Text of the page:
Citizens from Myanmar, Eritrea, Kyrgyzstan, and Nigeria will no longer be issued immigrant visa, while “certain nationals” of Sudan and Tanzania will be unable to participate in the ‘Visa Lottery’.
“As international educators…we are deeply disturbed by this latest travel ban expansion”
Although the extension of the ban will reportedly not restrict international students from entering the US, members of the country’s international education sector are concerned it will mar the USA’s reputation.
“As international educators committed to fostering a peaceful, more welcoming US, we are deeply disturbed by this latest travel ban expansion and the message it sends: that the US is not a place that welcomes or respects people of diverse backgrounds and perspectives,” said NAFSA’s executive director and CEO, Esther D. Brimmer.
The latest iteration of the ban will “undoubtedly accelerate the alarming decline of international students in the US”, she added.
The Trump administration claims the security and travel proclamations have “immeasurably improved” national security and “dramatically strengthened” the integrity of the US immigration system.
The number of international students in the US has shrunk by more than 10% over the last three years, Brimmer continued.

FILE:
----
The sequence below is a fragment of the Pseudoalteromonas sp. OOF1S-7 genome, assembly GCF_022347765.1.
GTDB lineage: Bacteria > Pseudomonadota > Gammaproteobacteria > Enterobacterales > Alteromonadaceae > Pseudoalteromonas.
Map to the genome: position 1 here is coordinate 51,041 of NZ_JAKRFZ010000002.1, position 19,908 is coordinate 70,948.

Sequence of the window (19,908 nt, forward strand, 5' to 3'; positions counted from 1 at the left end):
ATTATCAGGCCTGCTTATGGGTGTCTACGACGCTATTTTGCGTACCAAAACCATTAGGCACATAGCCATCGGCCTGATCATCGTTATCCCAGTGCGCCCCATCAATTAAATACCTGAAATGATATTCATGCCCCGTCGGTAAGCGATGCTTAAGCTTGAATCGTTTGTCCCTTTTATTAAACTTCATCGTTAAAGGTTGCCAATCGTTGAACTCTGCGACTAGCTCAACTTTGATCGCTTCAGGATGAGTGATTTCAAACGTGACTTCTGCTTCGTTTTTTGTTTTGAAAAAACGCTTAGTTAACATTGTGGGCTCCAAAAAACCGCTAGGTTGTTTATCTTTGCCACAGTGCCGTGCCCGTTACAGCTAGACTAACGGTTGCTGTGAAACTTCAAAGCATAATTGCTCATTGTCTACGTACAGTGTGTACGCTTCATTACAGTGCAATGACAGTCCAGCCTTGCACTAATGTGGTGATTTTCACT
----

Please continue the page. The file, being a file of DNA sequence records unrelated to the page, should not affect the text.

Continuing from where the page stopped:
“Policies like these and the unwelcoming rhetoric from some of our nation’s leaders continue to hinder our ability to succeed in today’s global competition for talent,” she said.
According to NAFSA, more than 17,000 international students and scholars from the six countries generated around US$619 million in economic activity in 2019.
“While some may claim that by preventing legitimate travel from these countries is a necessary precaution… foreign policy leaders for decades have agreed that true security lies in understanding the nature of specific threats and focusing on individuals who mean to cause us harm—not in preventing entire nationalities from entering the US,” Brimmer added.
Speaking with The PIE News, professor of Educational Policy Studies & Practice at the University of Arizona, Jenny Lee, warned that the extended travel ban is “an extended Muslim ban as well as the beginnings of an African ban”.
The effect would be a narrowing of diversity on US campuses, she added.
“International students from these countries may continue to enter the US, but they are nevertheless directly impacted by the expanded travel ban,” Lee noted.
“The effect would be a narrowing of diversity on US campuses”
“International graduate students especially travel with their families and oftentimes with intentions to stay and apply their advanced degrees. These individuals contribute greatly as an integral part of the US’ highly skilled workforce.”
A “sweeping ban” based on nationality sends a xenophobic message that students are not welcome in the US, Lee added.
“Students from other countries, particularly from these same regions, may also feel uncertain about their future prospects in the US. It is doubtful that this is the last travel ban to come,” she said.